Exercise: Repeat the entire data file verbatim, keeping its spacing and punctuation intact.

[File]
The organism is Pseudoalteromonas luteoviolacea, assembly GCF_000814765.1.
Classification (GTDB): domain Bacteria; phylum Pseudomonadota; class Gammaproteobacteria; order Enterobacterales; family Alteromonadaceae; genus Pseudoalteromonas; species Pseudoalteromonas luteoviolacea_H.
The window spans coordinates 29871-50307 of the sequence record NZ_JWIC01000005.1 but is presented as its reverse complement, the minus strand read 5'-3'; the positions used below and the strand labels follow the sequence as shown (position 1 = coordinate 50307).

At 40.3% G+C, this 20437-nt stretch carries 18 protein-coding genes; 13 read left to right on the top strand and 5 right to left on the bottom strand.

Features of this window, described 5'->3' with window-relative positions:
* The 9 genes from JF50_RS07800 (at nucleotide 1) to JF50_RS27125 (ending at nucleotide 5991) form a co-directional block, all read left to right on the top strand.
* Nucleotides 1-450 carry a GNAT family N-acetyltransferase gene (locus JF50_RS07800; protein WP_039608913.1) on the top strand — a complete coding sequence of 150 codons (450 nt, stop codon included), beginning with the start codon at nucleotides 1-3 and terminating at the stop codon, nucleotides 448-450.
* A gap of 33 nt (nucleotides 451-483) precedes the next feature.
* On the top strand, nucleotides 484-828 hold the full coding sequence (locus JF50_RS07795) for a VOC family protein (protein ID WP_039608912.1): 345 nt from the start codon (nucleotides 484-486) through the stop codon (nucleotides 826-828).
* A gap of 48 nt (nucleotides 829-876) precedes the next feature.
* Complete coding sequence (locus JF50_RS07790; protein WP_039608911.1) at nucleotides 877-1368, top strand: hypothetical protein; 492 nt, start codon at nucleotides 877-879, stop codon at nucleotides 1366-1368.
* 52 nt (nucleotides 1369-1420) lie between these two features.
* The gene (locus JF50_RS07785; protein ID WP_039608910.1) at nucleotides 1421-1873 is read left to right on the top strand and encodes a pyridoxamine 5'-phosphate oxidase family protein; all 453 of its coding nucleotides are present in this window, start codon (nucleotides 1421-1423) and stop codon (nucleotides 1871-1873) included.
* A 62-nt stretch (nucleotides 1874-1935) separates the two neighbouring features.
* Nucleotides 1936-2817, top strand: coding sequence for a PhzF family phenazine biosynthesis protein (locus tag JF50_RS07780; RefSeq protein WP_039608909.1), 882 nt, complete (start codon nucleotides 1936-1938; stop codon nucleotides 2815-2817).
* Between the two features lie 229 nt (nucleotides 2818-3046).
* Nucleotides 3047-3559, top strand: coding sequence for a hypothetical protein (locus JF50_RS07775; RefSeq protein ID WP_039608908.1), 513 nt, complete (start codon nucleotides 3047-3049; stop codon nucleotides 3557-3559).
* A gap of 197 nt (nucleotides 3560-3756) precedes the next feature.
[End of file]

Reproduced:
The organism is Pseudoalteromonas luteoviolacea, assembly GCF_000814765.1.
Classification (GTDB): domain Bacteria; phylum Pseudomonadota; class Gammaproteobacteria; order Enterobacterales; family Alteromonadaceae; genus Pseudoalteromonas; species Pseudoalteromonas luteoviolacea_H.
The window spans coordinates 29871-50307 of the sequence record NZ_JWIC01000005.1 but is presented as its reverse complement, the minus strand read 5'-3'; the positions used below and the strand labels follow the sequence as shown (position 1 = coordinate 50307).

At 40.3% G+C, this 20437-nt stretch carries 18 protein-coding genes; 13 read left to right on the top strand and 5 right to left on the bottom strand.

Features of this window, described 5'->3' with window-relative positions:
* The 9 genes from JF50_RS07800 (at nucleotide 1) to JF50_RS27125 (ending at nucleotide 5991) form a co-directional block, all read left to right on the top strand.
* Nucleotides 1-450 carry a GNAT family N-acetyltransferase gene (locus JF50_RS07800; protein WP_039608913.1) on the top strand — a complete coding sequence of 150 codons (450 nt, stop codon included), beginning with the start codon at nucleotides 1-3 and terminating at the stop codon, nucleotides 448-450.
* A gap of 33 nt (nucleotides 451-483) precedes the next feature.
* On the top strand, nucleotides 484-828 hold the full coding sequence (locus JF50_RS07795) for a VOC family protein (protein ID WP_039608912.1): 345 nt from the start codon (nucleotides 484-486) through the stop codon (nucleotides 826-828).
* A gap of 48 nt (nucleotides 829-876) precedes the next feature.
* Complete coding sequence (locus JF50_RS07790; protein WP_039608911.1) at nucleotides 877-1368, top strand: hypothetical protein; 492 nt, start codon at nucleotides 877-879, stop codon at nucleotides 1366-1368.
* 52 nt (nucleotides 1369-1420) lie between these two features.
* The gene (locus JF50_RS07785; protein ID WP_039608910.1) at nucleotides 1421-1873 is read left to right on the top strand and encodes a pyridoxamine 5'-phosphate oxidase family protein; all 453 of its coding nucleotides are present in this window, start codon (nucleotides 1421-1423) and stop codon (nucleotides 1871-1873) included.
* A 62-nt stretch (nucleotides 1874-1935) separates the two neighbouring features.
* Nucleotides 1936-2817, top strand: coding sequence for a PhzF family phenazine biosynthesis protein (locus tag JF50_RS07780; RefSeq protein WP_039608909.1), 882 nt, complete (start codon nucleotides 1936-1938; stop codon nucleotides 2815-2817).
* Between the two features lie 229 nt (nucleotides 2818-3046).
* Nucleotides 3047-3559, top strand: coding sequence for a hypothetical protein (locus JF50_RS07775; RefSeq protein ID WP_039608908.1), 513 nt, complete (start codon nucleotides 3047-3049; stop codon nucleotides 3557-3559).
* A gap of 197 nt (nucleotides 3560-3756) precedes the next feature.